Multilingual and subject portals are established; the first quarter's formal fundraiser raises almost US $ 100,000 for system upgrades to handle growing demand; Wikipedia becomes the most popular reference website on the Internet according to Hitwise; China again blocks Wikipedia (October); English Wikipedia passes 750,000 articles. The first Wikipedia scandal occurs, when a well known figure is found to have a vandalized biography which had gone unnoticed for months (the "Seigenthaler incident"). In the wake of this and other concerns, the first policy and system changes specifically designed to counter this form of abuse are established. These include a new Checkuser privilege policy update (checkuser is a Mediawiki tool that assists in sock puppetry investigations), a new feature called , a more strict policy on biographies of living people and tagging of such articles for stricter review, and restriction of new article creation to registered users only.

2006

English Wikipedia gains its 1½ millionth article; the first approved Wikipedia article selection is made freely available to download; "Wikipedia" becomes registered as a trademark of the Wikimedia Foundation; The congressional aides biography scandals come to public attention: multiple incidents in which congressional staffers and a campaign manager are caught trying to covertly alter Wikipedia biographies, the campaign manager resigns.

Jimmy Wales indicates, at Wikimania 2006, that Wikipedia has achieved sufficient volume and calls for an emphasis on quality, perhaps best expressed in the call for 100,000 feature-quality articles; A new privilege "oversight" is created allowing specific versions of archived pages with unacceptable content to be marked as non-viewable; Semi-protection against anonymous vandalism, introduced in 2005, proves more popular than anticipated, with over 1,000 pages semi-protected at any given time.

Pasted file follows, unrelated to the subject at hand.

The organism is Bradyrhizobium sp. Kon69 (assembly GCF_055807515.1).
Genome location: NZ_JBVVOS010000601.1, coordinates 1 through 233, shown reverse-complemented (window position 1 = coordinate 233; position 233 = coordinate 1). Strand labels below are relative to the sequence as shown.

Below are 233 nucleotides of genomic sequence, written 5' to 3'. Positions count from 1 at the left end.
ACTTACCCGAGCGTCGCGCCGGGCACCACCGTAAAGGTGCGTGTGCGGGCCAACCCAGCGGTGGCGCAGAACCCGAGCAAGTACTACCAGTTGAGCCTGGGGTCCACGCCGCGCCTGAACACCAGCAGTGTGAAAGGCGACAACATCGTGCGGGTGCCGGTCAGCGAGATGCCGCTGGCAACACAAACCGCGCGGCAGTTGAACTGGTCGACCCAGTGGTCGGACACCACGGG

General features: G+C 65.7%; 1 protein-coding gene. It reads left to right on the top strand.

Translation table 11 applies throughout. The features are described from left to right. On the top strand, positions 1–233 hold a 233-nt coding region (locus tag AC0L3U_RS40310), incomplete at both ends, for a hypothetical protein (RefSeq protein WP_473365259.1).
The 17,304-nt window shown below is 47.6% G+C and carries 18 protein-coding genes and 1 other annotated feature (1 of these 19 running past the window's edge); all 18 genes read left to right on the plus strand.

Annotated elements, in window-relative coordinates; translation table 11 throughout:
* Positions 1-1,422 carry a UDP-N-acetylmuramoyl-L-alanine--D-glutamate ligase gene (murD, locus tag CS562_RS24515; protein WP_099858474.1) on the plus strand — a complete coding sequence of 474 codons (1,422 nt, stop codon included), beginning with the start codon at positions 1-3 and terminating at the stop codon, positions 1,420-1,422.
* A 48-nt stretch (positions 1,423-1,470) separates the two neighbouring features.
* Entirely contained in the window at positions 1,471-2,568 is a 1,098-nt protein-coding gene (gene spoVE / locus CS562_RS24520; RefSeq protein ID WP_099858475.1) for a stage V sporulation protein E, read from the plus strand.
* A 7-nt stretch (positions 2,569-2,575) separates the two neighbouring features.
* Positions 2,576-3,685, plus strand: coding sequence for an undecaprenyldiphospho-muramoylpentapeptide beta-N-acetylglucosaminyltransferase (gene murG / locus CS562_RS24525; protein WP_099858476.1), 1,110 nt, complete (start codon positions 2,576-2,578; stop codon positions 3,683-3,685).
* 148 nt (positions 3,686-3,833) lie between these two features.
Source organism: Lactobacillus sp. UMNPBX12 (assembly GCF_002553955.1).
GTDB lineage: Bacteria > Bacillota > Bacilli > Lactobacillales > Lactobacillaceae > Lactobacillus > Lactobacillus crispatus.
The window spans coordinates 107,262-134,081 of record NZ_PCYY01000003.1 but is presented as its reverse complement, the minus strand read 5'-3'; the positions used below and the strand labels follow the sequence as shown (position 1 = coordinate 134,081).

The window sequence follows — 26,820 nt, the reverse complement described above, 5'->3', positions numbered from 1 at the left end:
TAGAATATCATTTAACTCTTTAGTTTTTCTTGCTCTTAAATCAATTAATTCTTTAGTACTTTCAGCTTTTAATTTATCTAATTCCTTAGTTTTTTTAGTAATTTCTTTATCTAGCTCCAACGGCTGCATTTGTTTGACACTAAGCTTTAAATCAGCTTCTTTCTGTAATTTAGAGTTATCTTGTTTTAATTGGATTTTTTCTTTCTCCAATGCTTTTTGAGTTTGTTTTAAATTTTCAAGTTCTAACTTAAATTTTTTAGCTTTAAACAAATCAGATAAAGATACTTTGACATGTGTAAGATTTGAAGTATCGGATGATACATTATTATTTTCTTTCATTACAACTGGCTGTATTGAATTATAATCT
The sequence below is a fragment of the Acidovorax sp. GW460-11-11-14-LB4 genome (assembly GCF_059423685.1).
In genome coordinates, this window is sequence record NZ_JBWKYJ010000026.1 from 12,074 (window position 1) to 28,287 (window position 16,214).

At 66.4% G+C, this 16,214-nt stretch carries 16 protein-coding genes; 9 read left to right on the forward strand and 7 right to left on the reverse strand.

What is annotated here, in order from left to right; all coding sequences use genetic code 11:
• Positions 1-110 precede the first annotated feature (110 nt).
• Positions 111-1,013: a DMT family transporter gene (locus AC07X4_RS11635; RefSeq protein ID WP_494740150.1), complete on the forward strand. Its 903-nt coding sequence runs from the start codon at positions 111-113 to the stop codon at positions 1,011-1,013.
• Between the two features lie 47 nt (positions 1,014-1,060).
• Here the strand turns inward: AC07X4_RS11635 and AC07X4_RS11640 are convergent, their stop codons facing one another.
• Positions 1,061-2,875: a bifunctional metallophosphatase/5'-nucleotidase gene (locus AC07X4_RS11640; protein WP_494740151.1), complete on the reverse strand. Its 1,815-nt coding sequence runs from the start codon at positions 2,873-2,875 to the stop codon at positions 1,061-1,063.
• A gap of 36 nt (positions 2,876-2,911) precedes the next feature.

Wikipedia is rated as one of the top 2006 global brands.

2007

Wikipedia continues to grow, with some 5 million registered editor accounts; the combined Wikipedias in all languages together contain 1.74 billion words in 7.5 million articles in approximately 250 languages; the English Wikipedia gains a steady 1,700 articles a day, with the wikipedia.org domain name ranked at around the 10th busiest on the Internet (See Wikipedia Statistics); Wikipedia continues to garner visibility in the press and to slowly but steadily both in serious legal decision-making and as a source of collated information on current events; the Essjay controversy breaks when a prominent member of Wikipedia is found to have lied about his credentials; Citizendium launches publicly; a trend develops that the encyclopedia addresses people whose notability stems from being a participant in a news story by adding a redirect from their name to the larger story, rather than creation of a distinct biographical article.

2008

Various in many areas continue to expand and refine article contents within their scope. In April, the 10 millionth Wikipedia article was created and several months later the English Wikipedia exceeded 2.5 million articles.

2009

In August 2009, the number of articles in all Wikipedias totalled 14 million. The English Wikipedia reached 2.8 million articles on 20 March 2009 and 2.9 million articles on 4 June 2009. Three million articles was reached on 17 August 2009 at 04:05 UTC.There are English articles as of .

The Arbitration Committee of the Wikipedia internet encyclopedia to restrict access to its site from Church of Scientology IP addresses, to prevent self-serving edits by Scientologists. A "host of anti-Scientologist editors" were topic-banned as well. The committee concluded that both sides had "gamed policy" and resorted to "battlefield tactics", with articles on living persons being the "worst casualties".

A usability study commenced in 2009.